Based in Auburn, Washington, Puget Systems specializes in high-performance, custom-built computers for media and entertainment.

Matt Bach

What is your definition of a workstation? We know there are a few definitions out there in the world.
While many people tend to focus on the hardware to define what a workstation is, to us it is really whether or not the computer is able to effectively allow you to get your work done. In order to do so, it has to be not only fast but reliable. In the past, you had to purchase very expensive “workstation-class” hardware to get the proper balance of performance and stability, but these days it is more about getting the right brands and models of parts to complement your workflow than just throwing money at the problem.

For users looking to buy a computer but are torn between off-the-shelf and building their own, what would you tell them?
The first thing I would clarify is that there are vastly different kinds of “off-the-shelf” computers. There are the systems you get from a big box store, where you have a handful of choices but no real customization options. Then there are systems from companies like us, where each system is tailor-made to match what applications you use and what you do in those applications. The sticker price on these kinds of systems might appear to be a bit higher, but in reality — because it is the right hardware for you — the actual performance you get per dollar tends to be quite a bit better.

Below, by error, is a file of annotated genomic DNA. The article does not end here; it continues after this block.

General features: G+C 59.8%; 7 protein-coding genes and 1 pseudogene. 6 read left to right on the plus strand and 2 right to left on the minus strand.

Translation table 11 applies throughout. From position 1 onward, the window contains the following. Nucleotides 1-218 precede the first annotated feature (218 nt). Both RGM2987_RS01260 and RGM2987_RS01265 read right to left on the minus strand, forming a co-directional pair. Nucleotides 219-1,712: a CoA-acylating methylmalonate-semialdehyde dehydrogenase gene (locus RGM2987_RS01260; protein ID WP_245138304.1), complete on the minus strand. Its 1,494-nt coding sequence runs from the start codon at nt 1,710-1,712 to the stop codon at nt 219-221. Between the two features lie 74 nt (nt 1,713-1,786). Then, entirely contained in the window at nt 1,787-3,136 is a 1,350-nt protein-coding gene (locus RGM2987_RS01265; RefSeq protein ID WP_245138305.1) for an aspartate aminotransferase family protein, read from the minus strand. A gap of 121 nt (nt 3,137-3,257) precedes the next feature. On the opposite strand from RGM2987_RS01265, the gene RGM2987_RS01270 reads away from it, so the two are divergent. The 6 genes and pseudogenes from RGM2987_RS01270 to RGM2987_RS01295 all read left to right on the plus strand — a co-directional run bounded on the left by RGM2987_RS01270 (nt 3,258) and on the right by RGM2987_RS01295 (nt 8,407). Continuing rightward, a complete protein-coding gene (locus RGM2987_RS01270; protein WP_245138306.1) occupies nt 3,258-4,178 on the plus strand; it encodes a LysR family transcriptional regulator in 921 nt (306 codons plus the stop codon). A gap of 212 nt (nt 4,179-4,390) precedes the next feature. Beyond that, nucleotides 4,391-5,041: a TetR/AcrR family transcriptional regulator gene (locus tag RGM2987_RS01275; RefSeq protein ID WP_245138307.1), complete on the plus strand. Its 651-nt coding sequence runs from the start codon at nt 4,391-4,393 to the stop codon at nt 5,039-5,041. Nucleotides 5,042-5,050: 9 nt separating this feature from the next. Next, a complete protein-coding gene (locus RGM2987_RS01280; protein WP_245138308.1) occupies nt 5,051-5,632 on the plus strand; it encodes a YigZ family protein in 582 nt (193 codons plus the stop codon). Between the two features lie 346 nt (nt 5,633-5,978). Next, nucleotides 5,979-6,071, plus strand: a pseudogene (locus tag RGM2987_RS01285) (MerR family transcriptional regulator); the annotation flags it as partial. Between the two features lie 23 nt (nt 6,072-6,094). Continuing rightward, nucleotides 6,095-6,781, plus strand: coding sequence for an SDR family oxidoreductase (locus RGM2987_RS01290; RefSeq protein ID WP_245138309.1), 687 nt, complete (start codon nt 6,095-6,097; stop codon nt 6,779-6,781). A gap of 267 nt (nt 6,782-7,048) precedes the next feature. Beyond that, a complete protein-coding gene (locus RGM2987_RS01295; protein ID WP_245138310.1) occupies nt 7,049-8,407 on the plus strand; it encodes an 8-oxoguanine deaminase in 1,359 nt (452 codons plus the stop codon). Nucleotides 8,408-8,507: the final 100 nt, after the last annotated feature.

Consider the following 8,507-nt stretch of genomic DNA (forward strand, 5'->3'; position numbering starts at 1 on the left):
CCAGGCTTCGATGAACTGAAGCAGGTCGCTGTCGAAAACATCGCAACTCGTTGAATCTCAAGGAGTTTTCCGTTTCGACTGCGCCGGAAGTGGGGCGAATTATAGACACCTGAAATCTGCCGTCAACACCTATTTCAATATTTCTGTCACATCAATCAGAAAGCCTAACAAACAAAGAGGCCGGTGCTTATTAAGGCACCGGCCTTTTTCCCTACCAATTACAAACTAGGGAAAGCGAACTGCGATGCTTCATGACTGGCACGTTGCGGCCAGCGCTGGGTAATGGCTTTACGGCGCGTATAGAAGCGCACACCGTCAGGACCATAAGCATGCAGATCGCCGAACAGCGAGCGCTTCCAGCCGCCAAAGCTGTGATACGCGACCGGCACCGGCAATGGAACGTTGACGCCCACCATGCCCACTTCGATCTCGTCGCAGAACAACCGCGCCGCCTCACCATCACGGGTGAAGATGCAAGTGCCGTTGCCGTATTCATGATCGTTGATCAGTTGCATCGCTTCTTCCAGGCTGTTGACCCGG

Of course, you can build a system yourself, and in fact, many of our customers used to do exactly that. But when you are a professional trying to get your work done, most people don’t want to spend their time keeping up on the latest hardware, figuring out what exact components they should use and troubleshooting any issues that come up. Time spent fiddling with your computer is time that you could spend getting your job done. Working with a company like us that understands what it is you are doing — and how to quickly get you back up and running — can easily offset any cost of building your own system.

What questions would you suggest pros ask before deciding on the right computer for their work?